FARMINGTON—The 2nd District Court was packed last Wednesday with family and friends of both the defendant and the victim to hear sentencing in a beating case in Bountiful that left Sione Mangisi dead.
“I never thought in a million years that Sione was going to die that day,” said Heneli Kalainisi Kaufusi, the defendant. “I was crushed to pieces when I heard he had died. I want to tell his family I’m sorry. I never meant to hurt him like that.”
Kaufusi pleaded guilty Feb. 1 to one count of manslaughter and one count of aggravated assault resulting in serious bodily injury. He had been charged with first-degree murder for the incident that took place in October 2015. Mangisi died from his injuries after witnesses said they saw the men fighting in front of a house Kaufusi shared with the victim’s ex-wife and children.
The defendant’s attorney Ed Brass asked the judge to consider parole in lieu of prison. “No one disputes this was a tragedy,” he said. “There was history between Mr. Kaufusi and the victim. They never got along. In my mind this started as self- defense. He had a firearm available. He could have used it but he didn’t. He wanted to protect his own children. It was a violent altercation that went too far.”
Several family members spoke on Kaufusi’s behalf before the judge imposed his sentence including his wife Stacy.
“It’s been a very difficult time for us,” she said. “It has been a tragedy. There is nothing we can do to bring back Sione. We have to focus on the children. There are five in the home and they are truly suffering. I beg of you today to possibly let him out on probation. Protection is his weakness. He is kind and loving. He’s taken complete responsibility for what has happened.”
Members of the victim’s family also addressed the judge. “I forgive you,” said Mangisi’s sister. “Both sides have lost. I lost my brother and your family lost a son. A terribly egregious act has happened. Judge, send him to prison.”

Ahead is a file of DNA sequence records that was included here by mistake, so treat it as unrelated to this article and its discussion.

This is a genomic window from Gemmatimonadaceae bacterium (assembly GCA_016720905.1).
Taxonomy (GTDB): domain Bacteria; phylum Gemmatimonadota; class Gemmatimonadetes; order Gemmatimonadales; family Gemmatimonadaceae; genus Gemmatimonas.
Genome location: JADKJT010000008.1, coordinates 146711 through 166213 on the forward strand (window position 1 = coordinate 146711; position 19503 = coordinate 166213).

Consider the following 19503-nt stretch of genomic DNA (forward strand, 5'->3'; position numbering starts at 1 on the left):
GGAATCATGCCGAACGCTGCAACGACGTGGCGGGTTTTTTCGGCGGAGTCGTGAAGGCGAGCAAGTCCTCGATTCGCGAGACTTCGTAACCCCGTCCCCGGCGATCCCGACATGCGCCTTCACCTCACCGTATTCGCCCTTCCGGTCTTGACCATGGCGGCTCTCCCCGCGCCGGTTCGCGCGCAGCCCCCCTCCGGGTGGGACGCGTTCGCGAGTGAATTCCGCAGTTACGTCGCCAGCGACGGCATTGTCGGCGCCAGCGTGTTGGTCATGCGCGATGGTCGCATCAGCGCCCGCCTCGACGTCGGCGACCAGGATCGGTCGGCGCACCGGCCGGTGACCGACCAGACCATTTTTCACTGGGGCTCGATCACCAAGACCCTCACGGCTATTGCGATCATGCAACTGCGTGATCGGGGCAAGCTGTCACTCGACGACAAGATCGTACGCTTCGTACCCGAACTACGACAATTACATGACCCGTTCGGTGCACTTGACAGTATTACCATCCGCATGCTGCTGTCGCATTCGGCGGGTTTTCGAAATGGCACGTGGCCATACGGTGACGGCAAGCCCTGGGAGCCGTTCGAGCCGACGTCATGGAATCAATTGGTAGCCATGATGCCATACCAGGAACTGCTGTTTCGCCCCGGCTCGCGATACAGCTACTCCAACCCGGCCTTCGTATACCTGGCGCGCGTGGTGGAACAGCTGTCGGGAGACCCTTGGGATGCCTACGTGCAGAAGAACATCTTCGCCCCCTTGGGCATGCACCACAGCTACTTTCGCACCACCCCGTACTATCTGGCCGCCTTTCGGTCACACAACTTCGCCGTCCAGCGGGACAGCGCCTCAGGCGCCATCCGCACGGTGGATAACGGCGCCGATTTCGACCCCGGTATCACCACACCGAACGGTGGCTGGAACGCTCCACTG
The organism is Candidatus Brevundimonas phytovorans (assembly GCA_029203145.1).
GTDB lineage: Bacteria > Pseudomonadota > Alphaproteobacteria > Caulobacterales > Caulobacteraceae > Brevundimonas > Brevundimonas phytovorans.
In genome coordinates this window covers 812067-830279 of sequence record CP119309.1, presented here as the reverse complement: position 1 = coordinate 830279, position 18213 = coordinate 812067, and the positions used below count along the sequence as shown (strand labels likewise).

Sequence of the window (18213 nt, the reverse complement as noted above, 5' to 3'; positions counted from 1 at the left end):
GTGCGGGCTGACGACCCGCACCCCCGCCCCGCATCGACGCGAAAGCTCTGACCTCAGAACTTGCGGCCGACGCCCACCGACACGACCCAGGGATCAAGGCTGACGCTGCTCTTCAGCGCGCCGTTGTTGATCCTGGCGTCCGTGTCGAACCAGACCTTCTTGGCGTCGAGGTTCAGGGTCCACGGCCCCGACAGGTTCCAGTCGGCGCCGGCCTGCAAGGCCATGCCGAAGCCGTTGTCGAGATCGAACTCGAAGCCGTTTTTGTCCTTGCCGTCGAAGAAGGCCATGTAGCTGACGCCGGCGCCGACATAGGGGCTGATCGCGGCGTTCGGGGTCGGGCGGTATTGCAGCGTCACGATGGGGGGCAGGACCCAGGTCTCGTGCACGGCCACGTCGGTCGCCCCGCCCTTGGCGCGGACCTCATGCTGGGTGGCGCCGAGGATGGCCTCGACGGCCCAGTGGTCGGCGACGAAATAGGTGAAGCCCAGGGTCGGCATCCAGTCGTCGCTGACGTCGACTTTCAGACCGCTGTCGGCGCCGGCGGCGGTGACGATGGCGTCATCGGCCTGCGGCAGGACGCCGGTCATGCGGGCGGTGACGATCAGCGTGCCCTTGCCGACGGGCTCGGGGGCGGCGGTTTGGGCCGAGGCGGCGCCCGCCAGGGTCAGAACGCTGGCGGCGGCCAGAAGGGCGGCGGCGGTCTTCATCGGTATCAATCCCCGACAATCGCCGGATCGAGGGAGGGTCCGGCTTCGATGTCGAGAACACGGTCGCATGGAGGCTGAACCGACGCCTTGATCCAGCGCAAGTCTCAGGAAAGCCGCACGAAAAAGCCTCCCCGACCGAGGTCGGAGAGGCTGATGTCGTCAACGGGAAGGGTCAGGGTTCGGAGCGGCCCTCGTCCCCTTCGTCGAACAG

“Sione was an amazing father,” said another relative. “He was an all around great example for people to follow. The same could be said about Heneli. This could have gone the other way. One is enclosed six feet under and the other the door is still open. All he wanted to do was see his kids. Every father deserves the right to be with his kids. There is a limit to that type of rage. You need to know when enough is enough. As a brother, I forgive you but actions have consequences, 15 months to me is not justice.”
The victim’s mother also spoke on her son’s behalf. “When this happened it ruined my health and my life,” she said. “I believe in forgiveness. I forgive you Heneli for killing my son. I ask the good Lord to be the final judge because I can’t judge.”
Prosecuting attorney Brandon Poll reviewed the witness statements describing in some detail the beating that left Mangisi dead, including exhibits of a shoe print left on the head and neck of the victim.
“He surpassed the limit and then some,” Poll told the judge. “The state never said it was intended, but it is recklessness toward human life. He had a chance to stop. He left several times and returned to reengage with a vulnerable, nonresponsive individual. Self-defense no longer existed. Prison is appropriate.”
Ultimately, Judge John R. Morris sentenced Kaufusi to two terms of 1 to 15 years in prison for one count of manslaughter and one count of aggravated assault. He ordered the sentences to run concurrently.
“This is a tragedy,” Morris said. “Whatever I do there are no winners – only losers today.”